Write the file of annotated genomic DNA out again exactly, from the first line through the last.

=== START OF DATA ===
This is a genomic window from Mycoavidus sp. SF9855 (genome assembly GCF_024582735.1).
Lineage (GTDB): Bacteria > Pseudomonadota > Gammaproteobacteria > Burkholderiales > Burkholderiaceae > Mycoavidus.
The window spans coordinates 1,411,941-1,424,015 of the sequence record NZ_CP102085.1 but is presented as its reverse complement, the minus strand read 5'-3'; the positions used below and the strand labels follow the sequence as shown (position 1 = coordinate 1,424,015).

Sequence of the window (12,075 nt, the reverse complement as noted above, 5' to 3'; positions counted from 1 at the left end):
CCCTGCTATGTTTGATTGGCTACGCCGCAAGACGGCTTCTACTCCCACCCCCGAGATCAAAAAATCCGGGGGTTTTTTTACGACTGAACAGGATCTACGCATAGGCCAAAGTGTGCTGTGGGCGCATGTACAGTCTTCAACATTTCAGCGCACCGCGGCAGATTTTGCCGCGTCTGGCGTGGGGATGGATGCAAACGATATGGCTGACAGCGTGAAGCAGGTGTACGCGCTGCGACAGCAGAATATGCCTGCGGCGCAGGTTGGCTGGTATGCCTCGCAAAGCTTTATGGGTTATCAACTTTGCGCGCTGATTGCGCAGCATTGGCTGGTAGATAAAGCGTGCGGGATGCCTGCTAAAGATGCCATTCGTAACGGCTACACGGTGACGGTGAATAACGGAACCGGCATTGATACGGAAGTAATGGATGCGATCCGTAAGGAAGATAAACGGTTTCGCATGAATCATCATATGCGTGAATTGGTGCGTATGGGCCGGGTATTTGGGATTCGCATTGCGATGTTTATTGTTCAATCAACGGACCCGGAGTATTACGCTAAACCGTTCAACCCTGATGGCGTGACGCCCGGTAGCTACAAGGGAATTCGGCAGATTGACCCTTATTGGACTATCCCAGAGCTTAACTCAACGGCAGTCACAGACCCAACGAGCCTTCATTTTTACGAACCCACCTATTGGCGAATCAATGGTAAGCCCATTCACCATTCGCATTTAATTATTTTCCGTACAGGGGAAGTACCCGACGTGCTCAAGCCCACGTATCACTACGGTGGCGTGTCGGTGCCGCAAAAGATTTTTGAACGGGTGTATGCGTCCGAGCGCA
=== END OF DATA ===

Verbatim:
This is a genomic window from Mycoavidus sp. SF9855 (genome assembly GCF_024582735.1).
Lineage (GTDB): Bacteria > Pseudomonadota > Gammaproteobacteria > Burkholderiales > Burkholderiaceae > Mycoavidus.
The window spans coordinates 1,411,941-1,424,015 of the sequence record NZ_CP102085.1 but is presented as its reverse complement, the minus strand read 5'-3'; the positions used below and the strand labels follow the sequence as shown (position 1 = coordinate 1,424,015).

Sequence of the window (12,075 nt, the reverse complement as noted above, 5' to 3'; positions counted from 1 at the left end):
CCCTGCTATGTTTGATTGGCTACGCCGCAAGACGGCTTCTACTCCCACCCCCGAGATCAAAAAATCCGGGGGTTTTTTTACGACTGAACAGGATCTACGCATAGGCCAAAGTGTGCTGTGGGCGCATGTACAGTCTTCAACATTTCAGCGCACCGCGGCAGATTTTGCCGCGTCTGGCGTGGGGATGGATGCAAACGATATGGCTGACAGCGTGAAGCAGGTGTACGCGCTGCGACAGCAGAATATGCCTGCGGCGCAGGTTGGCTGGTATGCCTCGCAAAGCTTTATGGGTTATCAACTTTGCGCGCTGATTGCGCAGCATTGGCTGGTAGATAAAGCGTGCGGGATGCCTGCTAAAGATGCCATTCGTAACGGCTACACGGTGACGGTGAATAACGGAACCGGCATTGATACGGAAGTAATGGATGCGATCCGTAAGGAAGATAAACGGTTTCGCATGAATCATCATATGCGTGAATTGGTGCGTATGGGCCGGGTATTTGGGATTCGCATTGCGATGTTTATTGTTCAATCAACGGACCCGGAGTATTACGCTAAACCGTTCAACCCTGATGGCGTGACGCCCGGTAGCTACAAGGGAATTCGGCAGATTGACCCTTATTGGACTATCCCAGAGCTTAACTCAACGGCAGTCACAGACCCAACGAGCCTTCATTTTTACGAACCCACCTATTGGCGAATCAATGGTAAGCCCATTCACCATTCGCATTTAATTATTTTCCGTACAGGGGAAGTACCCGACGTGCTCAAGCCCACGTATCACTACGGTGGCGTGTCGGTGCCGCAAAAGATTTTTGAACGGGTGTATGCGTCCGAGCGCA